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Earth sciences

How to protect people and property from volcanic ballistics

05 Sep 2017
Photograph of Mount Ontake in Japan
Danger zone: Japan's Mount Ontake

Volcanic ballistics are fragments of lava and rock – ranging in size from a few centimetres to tens of metres in diameter – expelled by explosive eruptions at temperatures reaching over 1000 °C. Hurtling through the air at speeds reaching hundreds of metres per second, they travel in parabolic arcs and are capable of striking ground up to 10 km from the volcano that launched them. Despite presenting a significant hazard to people and infrastructure, vulnerability assessments for these ballistics – from which risk-management strategies can be developed – are lacking.

In a new study, however, Tom Wilson and colleagues at the University of Canterbury in New Zealand and the Mount Fuji Research Institute in Japan, simulated the impact of volcanic projectiles by using a pneumatic cannon to fire real volcanic rocks into sections of wall and roof claddings. This is the first ballistics study to use rocks of realistic sizes and weights to simulate volcanic bombs, rather than – for example – putty-based projectiles. Four commonly used cladding types were tested – sheet metal, timber planks, timber weatherboard and reinforced concrete – each of which were mounted to a timber frame. Various impact velocities, masses and angles were used to find the threshold of different damage severities. Each impact was recorded, from which the ballistic velocity, impact trajectory and path of resulting shrapnel was measured.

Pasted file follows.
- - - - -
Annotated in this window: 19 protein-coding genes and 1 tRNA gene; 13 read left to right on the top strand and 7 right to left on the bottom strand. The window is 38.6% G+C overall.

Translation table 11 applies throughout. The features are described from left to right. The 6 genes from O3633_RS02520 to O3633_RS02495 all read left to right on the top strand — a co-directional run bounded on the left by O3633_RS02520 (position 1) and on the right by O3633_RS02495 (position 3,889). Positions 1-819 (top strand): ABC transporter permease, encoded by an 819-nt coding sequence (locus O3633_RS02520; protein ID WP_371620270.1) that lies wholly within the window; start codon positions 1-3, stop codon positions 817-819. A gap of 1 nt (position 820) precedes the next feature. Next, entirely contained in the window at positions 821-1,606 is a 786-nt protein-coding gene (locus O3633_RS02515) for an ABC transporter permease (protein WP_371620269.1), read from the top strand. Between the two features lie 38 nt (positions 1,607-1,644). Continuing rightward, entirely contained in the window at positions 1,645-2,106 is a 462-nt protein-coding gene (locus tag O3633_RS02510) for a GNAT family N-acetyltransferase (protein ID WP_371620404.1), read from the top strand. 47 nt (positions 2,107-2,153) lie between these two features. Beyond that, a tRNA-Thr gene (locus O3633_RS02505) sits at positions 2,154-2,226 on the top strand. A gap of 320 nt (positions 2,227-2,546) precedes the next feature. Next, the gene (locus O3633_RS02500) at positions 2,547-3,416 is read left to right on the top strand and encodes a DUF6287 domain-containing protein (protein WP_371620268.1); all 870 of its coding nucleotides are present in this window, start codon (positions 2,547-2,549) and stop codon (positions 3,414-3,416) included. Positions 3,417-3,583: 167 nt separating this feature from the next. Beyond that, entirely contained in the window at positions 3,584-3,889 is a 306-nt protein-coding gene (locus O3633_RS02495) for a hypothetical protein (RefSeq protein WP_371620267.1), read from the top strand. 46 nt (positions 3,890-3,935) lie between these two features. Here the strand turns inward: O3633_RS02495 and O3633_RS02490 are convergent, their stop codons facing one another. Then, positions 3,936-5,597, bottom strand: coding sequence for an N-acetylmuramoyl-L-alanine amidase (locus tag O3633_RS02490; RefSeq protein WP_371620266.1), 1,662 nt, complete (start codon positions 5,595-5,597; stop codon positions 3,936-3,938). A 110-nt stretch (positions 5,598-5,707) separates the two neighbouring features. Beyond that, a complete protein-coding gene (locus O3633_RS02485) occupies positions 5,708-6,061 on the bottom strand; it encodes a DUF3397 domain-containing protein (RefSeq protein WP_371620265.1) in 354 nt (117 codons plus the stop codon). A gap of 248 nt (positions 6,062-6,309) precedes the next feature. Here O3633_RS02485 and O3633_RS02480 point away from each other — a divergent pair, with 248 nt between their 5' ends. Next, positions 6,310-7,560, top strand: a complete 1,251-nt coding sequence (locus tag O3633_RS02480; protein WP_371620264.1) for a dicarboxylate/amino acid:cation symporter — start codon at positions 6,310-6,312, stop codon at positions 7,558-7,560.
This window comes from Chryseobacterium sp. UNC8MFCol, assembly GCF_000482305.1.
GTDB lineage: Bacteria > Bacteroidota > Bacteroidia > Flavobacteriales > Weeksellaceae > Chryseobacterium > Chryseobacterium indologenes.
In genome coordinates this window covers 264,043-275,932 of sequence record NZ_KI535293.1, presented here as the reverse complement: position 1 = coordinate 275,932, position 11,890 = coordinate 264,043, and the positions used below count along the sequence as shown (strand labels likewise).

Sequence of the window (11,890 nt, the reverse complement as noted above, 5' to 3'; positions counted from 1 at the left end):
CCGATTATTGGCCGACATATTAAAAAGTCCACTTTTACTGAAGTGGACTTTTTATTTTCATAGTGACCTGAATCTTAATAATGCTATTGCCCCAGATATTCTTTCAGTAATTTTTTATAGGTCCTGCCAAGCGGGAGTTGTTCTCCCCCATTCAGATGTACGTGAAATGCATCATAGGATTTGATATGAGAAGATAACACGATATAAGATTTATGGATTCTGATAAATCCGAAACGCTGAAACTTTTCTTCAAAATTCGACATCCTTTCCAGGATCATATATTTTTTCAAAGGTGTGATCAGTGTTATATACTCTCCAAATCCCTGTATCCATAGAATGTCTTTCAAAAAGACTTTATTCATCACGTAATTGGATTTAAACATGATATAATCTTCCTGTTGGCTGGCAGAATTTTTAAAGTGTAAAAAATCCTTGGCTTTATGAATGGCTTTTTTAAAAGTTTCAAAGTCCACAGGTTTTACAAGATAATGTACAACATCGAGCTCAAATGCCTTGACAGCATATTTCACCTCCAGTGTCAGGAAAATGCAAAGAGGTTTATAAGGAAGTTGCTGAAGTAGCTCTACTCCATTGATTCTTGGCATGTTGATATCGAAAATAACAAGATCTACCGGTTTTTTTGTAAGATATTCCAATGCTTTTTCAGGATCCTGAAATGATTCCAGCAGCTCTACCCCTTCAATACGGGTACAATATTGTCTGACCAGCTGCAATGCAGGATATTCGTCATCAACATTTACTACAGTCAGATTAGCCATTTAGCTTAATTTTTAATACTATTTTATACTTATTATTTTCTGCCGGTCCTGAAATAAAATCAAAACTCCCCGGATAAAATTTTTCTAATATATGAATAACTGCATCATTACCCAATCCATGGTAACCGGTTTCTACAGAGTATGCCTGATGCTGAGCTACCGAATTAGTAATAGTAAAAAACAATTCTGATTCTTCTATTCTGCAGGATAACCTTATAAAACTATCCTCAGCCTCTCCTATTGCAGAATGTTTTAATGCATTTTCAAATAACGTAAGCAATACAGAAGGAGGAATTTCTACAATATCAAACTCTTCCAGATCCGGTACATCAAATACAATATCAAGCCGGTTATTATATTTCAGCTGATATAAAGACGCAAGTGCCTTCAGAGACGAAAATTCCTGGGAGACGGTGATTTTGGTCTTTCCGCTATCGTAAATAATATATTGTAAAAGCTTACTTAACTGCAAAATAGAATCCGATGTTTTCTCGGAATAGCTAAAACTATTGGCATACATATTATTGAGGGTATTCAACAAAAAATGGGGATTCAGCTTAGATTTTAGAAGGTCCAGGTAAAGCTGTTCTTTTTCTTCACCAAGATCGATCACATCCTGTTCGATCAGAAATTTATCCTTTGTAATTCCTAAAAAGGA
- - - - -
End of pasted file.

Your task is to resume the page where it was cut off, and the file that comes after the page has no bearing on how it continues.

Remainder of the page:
Real-life events

The team compared this data with measurements they took of ballistic impacts to real-life buildings following the recent eruptions of Japan’s Mount Ontake and Mount Usu, along with similar data already recorded from other volcanoes across the globe, looking for similarities in damage patterns.

From all their results, the researchers developed models of building vulnerability to a ballistic strike from a volcanic eruption. They found that concrete was the most impact resistant material, and that the more oblique the impact, the less damage it caused – although oblique impactors, and the building shrapnel they create, tended to ricochet further off the cladding. In addition, buildings can offer enhanced impact resistance when volcanic bombs strike them in areas directly supported by their frame structure.

Seeking shelter

The team concludes that the ideal place to shelter in would be the far side of a building with a reinforced concrete roof, dense framing structure, multiple floors, and a secondary interior layer – and could be enhanced by piling up furniture, mattresses, etc, to add more layers of shielding – although, overall, any structure is safer than none.

The study is described in Journal of Volcanology and Geothermal Research.

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